The other story Prudentia tells Artemisia is that of Judith, whose husband, Malachi died after being sent to investigate how close the Assyrians have come to the Jewish city of Bethulia which they have besieged. Bethulia's rulers have decided to hunker down and wait out the siege, meaning certain death for Judith and her people and rendering Malachi's death a waste. Outraged, Judith formulates a plan and with her servant Abra, travels during the night to the Assyrian camp and into the tent of Holofernes, the captain of the army. There she seduces him and then beheads him with his own sword. Judith and Abra carry Holofernes' head back to Bethulia. The Assyrian army flees, abandoning the siege and Bethulia is saved.
From Judith's story Artemisia learns that she is strong, despite the fact that she will be told she is "too small, too weak, too feebleminded to be of use." Her mother counsels, "The world will tell you not to be outraged, love. They will tell you to sit quietly, be kind. Be a lady. And when they do? Be Judith instead."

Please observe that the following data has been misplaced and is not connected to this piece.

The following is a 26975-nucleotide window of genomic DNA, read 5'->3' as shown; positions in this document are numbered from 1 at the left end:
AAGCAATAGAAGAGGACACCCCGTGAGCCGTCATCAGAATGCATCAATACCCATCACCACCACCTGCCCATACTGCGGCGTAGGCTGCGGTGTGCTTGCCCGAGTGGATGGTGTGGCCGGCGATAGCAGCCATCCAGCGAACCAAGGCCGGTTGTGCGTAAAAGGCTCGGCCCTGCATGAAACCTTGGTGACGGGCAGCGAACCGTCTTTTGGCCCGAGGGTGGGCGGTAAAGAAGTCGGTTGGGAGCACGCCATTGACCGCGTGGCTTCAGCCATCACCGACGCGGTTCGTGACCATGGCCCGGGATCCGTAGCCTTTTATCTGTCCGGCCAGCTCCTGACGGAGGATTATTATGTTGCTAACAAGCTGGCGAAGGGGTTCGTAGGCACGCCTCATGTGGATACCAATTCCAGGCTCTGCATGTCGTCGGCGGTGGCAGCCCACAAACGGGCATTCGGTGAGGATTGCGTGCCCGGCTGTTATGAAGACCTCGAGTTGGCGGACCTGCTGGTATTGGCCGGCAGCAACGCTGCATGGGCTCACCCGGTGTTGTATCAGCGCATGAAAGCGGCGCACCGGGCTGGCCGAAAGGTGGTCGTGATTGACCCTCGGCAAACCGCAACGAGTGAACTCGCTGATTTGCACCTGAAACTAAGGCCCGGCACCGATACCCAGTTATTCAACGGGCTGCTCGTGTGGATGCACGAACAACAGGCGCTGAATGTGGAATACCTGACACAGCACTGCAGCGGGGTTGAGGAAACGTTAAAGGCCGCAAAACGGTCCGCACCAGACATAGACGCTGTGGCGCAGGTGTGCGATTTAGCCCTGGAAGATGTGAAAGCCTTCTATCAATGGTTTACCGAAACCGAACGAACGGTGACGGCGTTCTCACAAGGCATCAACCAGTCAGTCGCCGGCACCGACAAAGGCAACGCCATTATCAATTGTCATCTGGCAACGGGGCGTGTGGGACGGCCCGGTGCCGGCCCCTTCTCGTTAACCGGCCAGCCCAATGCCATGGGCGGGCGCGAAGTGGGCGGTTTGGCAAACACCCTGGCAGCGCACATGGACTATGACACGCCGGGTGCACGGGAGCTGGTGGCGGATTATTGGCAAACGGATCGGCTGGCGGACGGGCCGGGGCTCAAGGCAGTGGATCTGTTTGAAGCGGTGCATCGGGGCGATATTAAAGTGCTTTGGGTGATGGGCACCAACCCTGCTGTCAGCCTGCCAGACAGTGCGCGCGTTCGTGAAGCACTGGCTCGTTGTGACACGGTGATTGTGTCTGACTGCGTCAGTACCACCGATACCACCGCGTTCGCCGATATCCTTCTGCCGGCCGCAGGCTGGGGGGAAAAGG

These examples of strong women help Artemisia find her voice to accuse Signor Tassi and to endure a trial in the hopes of achieving justice. Like Susanna, Artemisia's story is not believed. Instead, she is tortured to determine if her testimony is true. Her hands are her life, but Artemisia submits to having thumb screws applied, severely wounding her hands, so determined is she to obtain justice for the rape.
Blood Water Paint is Joy McCullough's tenth novel. It began as a play which was eventually performed in 2015. As she was working on the play over the years, Mc Cullough began to see the possibility of it as a novel that might be of interest to teens.